J.K.: I don't suppose it got any reviews when you published it yourself?
A.R.: No, just in a couple of Gay papers—and they were negative.
A.R.: Haven't you noticed how hard it is to please Gay people? One bad review was in the newspaper Gay. A woman reviewer, Sorel David, thought the feminist consciousness was unrealistically high for that stage in history. She just wasn't caught up by the book. It didn't move her.
J.K.: And the other bad review in the Gay press?
A.R.: It was in the Advocate. I didn't read it. When the McGraw-Hill edition came out, the Johnson City, Texas, paper gave me a great review! The same in all kinds of places you wouldn't expect, like Sacramento and Grand Rapids. The New York Times also reviewed it favorably and the Village Voice. I didn't get any other particularly positive reaction from the East Coast. But all of what we consider middle American backward places gave me really enthusiastic reviews. I think men gave it the best reviews. They didn't have to worry—nobody was going to think they were Lesbians!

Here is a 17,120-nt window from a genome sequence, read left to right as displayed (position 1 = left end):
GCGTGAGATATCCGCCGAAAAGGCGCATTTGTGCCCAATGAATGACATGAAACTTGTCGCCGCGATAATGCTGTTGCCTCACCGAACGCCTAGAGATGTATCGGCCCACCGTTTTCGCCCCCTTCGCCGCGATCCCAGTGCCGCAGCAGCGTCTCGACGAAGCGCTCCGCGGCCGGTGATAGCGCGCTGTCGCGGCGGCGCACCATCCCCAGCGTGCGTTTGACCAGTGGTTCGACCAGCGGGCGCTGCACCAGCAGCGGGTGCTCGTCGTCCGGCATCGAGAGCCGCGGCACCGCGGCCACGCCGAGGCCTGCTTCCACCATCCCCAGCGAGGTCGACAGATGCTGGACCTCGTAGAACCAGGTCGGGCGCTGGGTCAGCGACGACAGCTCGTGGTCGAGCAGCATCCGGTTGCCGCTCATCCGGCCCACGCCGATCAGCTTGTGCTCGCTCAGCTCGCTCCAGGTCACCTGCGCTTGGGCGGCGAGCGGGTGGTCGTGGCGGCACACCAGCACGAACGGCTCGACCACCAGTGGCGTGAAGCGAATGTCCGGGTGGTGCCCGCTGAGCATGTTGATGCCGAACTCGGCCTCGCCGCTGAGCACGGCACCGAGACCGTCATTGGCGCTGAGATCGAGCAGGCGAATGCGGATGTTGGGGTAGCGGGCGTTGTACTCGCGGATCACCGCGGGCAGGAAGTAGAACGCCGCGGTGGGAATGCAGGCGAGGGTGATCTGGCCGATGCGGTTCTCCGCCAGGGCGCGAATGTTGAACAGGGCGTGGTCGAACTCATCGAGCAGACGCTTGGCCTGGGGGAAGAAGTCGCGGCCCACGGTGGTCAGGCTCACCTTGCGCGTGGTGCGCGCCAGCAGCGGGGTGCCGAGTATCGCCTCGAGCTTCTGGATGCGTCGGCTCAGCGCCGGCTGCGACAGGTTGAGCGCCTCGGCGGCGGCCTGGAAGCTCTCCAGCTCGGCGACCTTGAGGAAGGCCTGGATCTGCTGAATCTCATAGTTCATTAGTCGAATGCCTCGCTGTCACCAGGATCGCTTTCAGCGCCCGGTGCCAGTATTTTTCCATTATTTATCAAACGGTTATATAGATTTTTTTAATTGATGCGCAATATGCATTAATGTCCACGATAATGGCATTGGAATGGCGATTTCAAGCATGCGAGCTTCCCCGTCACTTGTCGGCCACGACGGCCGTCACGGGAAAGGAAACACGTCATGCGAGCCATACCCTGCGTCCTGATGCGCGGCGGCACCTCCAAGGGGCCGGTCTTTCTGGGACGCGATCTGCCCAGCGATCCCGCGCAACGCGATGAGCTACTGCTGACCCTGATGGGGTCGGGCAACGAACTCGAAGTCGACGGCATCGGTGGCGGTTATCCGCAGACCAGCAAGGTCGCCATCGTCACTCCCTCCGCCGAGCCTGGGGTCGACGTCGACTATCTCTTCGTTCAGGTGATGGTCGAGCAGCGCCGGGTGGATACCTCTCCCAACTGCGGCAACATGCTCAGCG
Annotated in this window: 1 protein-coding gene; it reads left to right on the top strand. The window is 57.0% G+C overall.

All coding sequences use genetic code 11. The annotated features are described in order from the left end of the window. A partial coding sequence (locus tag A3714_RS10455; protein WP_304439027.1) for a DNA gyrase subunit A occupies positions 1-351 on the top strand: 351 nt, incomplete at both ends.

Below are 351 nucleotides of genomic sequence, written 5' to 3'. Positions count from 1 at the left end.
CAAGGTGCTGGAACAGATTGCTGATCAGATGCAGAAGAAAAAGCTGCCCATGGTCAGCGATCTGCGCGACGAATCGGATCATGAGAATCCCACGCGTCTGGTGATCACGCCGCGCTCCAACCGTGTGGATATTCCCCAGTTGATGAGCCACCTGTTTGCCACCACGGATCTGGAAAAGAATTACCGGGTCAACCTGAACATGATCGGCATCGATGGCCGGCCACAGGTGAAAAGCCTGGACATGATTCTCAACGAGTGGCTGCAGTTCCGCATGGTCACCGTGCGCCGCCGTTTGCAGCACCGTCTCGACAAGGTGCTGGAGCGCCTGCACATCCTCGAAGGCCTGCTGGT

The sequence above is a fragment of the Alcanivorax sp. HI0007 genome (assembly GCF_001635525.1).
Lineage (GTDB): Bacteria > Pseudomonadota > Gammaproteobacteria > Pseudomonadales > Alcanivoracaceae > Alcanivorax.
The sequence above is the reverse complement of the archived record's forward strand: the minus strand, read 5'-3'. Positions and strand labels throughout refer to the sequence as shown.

J.K.: Can you talk a little more about the Lesbian reaction to Patience and Sarah?
A.R.: One of the first letters I got was from a woman who didn't sign her name. She said her lover was married, and that her lover's marriage and her own anger had destroyed them. She thanked me for reminding her what it was supposed to be about. That moved me very much. Even though she hadn't had the experience in the book, she knew that's what she had tried for. And I've been surprised, since Patience and Sarah are a monogamous couple, that a lot of commune people like it. There's supposed to be a Lesbian commune out in Portland, Oregon, that carries it around like a talisman. You wouldn't think they would identify with it, but they do. I got a letter from a married woman in the Midwest. She was longing, and lost, and forlorn, and was glad there was something to read about two women in love. She reminded me of myself. I used to read those Lesbian paperbacks—every one I could get.
J.K.: The Lesbian-feminist consciousness in your book seems very personally felt. How did you come to have that feeling and those ideas by 1967?